Was thinking about these the other day. They seem like they would look spectacular on Bd and with the properties fanbase (of which I am one), they are ripe for exploitation on this format. Would love to see the series remastered too, from the original elements and not 20 year old video masters- but that's Universal. The only hope there might be for Shout's Scream Factory to swing a deal...which, come to think of it, may not be as much of a pipe dream as it would seem. They already have a working relationship with Universal and this would be a HUGE deal if it became Scream Factory's first TV on Bd release- oh well, I can dream I guess. But yes, would love to see any Kolchak on Bd!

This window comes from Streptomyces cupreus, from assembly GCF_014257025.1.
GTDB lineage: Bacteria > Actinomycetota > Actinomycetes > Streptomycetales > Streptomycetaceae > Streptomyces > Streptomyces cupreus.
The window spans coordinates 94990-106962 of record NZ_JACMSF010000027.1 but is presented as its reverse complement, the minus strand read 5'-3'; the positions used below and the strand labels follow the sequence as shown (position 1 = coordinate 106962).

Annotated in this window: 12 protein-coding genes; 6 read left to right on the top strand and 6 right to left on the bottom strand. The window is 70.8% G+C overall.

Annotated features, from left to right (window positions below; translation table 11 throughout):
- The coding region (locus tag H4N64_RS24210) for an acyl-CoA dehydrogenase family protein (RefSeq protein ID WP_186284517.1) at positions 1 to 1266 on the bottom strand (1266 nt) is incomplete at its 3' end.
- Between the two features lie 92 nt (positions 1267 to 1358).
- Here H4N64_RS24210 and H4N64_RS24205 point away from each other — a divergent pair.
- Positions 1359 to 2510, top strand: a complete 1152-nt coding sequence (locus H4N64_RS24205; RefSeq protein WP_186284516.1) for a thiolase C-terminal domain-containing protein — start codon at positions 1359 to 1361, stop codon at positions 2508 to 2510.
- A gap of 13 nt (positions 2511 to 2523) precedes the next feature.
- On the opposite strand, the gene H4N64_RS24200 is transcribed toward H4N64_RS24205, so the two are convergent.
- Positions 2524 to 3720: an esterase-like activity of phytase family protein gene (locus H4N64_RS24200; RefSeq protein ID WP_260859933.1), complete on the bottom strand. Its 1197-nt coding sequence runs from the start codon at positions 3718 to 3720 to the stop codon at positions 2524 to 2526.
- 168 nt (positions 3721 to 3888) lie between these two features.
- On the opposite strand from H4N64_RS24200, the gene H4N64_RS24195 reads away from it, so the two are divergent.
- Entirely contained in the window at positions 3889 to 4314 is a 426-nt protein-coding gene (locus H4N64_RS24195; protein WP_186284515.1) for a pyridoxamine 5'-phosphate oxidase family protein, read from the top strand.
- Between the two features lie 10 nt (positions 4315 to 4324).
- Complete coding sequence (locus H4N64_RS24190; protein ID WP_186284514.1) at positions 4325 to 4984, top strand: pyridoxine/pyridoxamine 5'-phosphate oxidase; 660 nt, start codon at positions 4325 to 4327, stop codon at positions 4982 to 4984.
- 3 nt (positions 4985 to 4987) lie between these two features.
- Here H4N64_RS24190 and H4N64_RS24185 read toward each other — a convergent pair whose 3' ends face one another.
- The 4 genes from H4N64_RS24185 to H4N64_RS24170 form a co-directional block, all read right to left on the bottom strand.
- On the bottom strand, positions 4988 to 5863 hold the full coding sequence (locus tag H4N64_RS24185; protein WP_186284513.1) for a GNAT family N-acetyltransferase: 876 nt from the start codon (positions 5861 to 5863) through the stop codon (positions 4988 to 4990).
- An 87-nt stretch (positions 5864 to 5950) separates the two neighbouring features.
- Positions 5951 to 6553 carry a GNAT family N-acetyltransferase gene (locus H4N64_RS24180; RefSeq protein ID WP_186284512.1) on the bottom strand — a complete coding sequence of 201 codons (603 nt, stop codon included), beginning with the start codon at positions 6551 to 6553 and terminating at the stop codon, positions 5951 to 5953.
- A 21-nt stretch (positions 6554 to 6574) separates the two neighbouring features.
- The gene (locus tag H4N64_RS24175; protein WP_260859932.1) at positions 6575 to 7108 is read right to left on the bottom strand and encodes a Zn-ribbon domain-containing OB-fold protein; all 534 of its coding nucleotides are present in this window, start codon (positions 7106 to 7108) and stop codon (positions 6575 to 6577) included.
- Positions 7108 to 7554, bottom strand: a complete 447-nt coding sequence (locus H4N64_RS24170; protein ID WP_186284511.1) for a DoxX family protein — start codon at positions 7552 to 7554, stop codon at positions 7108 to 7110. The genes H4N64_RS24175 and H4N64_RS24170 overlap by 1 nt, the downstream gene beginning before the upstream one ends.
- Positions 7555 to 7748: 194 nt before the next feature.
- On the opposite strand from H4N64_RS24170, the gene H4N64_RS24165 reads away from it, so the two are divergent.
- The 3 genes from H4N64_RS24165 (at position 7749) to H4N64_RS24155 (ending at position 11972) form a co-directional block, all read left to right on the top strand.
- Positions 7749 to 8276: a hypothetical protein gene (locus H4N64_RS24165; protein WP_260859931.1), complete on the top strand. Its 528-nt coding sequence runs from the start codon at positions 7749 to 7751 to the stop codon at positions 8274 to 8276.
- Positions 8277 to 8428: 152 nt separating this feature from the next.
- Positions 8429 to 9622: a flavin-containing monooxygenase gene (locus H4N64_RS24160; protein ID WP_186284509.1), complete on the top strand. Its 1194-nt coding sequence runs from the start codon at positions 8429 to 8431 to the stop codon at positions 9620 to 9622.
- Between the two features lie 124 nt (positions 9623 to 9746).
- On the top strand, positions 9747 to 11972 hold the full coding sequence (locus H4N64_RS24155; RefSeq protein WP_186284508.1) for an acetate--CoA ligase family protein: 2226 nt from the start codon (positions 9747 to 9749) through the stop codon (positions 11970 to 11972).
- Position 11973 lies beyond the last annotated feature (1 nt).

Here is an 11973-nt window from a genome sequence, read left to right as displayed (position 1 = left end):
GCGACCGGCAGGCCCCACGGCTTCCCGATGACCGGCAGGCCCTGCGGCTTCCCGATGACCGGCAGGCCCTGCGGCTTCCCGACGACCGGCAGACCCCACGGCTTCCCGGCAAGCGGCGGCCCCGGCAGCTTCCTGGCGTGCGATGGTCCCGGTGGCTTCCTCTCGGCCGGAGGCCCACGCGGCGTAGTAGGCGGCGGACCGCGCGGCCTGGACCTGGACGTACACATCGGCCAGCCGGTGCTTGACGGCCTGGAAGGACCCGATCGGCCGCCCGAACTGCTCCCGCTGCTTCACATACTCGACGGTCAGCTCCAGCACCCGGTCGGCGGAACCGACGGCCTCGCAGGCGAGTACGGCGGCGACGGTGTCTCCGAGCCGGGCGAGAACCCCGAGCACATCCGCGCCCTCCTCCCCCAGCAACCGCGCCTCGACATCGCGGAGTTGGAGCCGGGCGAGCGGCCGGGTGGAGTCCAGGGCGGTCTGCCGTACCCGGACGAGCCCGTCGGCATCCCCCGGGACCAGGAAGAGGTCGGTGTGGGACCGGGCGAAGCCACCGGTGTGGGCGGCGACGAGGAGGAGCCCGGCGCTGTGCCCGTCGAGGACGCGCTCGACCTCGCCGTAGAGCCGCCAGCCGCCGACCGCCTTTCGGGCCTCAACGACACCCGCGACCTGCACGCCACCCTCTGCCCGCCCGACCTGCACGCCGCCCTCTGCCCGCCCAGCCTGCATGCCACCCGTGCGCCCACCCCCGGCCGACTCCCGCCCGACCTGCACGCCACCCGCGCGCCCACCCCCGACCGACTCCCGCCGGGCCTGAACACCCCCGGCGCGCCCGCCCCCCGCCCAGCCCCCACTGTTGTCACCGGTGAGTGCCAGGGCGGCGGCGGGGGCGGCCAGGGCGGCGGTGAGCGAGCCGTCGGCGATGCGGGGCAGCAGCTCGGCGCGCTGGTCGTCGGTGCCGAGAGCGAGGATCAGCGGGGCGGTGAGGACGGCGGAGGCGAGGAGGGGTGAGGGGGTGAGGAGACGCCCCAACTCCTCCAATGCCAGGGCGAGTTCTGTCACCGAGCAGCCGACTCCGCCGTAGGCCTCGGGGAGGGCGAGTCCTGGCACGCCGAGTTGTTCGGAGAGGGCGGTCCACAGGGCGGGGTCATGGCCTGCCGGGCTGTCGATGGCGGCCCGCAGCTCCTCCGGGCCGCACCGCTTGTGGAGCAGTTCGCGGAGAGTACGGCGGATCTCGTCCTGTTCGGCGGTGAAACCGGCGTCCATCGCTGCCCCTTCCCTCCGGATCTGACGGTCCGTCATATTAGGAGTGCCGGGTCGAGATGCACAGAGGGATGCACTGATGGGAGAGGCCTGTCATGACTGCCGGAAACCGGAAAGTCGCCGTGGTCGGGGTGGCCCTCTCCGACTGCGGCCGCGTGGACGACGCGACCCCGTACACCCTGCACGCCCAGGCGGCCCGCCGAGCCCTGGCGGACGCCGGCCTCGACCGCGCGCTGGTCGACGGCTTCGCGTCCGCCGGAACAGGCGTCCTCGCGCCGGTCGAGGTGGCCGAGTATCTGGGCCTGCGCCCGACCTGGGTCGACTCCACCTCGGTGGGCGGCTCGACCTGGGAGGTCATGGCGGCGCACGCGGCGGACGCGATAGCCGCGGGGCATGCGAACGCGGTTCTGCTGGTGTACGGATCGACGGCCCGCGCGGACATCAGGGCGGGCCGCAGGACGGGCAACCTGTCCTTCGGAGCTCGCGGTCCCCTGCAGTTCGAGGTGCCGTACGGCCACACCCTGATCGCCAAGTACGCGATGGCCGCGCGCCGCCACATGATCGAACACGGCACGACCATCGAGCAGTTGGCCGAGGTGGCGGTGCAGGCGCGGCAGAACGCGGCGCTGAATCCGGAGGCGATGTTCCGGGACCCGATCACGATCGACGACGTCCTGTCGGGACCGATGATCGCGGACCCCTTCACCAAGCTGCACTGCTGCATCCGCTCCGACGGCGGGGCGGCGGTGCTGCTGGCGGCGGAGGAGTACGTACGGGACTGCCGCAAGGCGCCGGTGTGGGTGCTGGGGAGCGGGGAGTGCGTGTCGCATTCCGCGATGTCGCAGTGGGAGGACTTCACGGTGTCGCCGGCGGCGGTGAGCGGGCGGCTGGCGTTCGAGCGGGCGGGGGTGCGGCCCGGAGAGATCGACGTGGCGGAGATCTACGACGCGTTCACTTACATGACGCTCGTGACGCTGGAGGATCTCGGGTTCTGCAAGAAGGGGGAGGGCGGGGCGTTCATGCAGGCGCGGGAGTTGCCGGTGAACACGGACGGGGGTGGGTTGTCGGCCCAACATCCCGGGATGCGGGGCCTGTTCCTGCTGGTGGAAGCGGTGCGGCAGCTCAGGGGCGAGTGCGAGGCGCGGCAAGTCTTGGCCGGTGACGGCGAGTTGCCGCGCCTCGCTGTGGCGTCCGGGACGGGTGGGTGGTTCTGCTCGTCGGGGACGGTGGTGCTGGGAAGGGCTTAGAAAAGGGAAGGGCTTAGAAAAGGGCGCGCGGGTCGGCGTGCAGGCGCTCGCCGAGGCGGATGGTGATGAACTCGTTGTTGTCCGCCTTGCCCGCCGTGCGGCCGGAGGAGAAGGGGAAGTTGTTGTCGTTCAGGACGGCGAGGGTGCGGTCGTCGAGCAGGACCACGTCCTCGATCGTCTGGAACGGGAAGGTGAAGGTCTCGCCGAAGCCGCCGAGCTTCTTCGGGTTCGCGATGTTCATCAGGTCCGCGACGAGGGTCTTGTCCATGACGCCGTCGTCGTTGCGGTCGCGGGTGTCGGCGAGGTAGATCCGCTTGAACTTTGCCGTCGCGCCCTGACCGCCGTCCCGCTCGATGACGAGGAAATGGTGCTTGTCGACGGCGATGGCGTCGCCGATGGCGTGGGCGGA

#5 of 13 JoeDoakes

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Posted July 31 2012 - 04:08 AM

Just thinking about some horror titles that would be great for Blu-ray this Halloween season- THE NIGHT STALKER and THE NIGHT STRANGLER popped right into my head. Since they were made for TV movies, they might get overlooked for Blu-ray, but since they were filmed in 35mm, THE NIGHT STALKER and THE NIGHT STRANGLER have terrific high definition potential. Hopefully they will appear sometime soon on Blu-ray.

There's talk that Depp might star in a new feature version of The Night Stalker. If he does (or even does not), hopefully MGM will put out a blu of both films. I would also like to see Universal redo the series, perhaps even on blu (it's short enough to make that a possibility). Say what you will for Depp's films, he's great for spurring action on some classic titles.

#6 of 13 Richard--W

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Posted July 31 2012 - 10:49 AM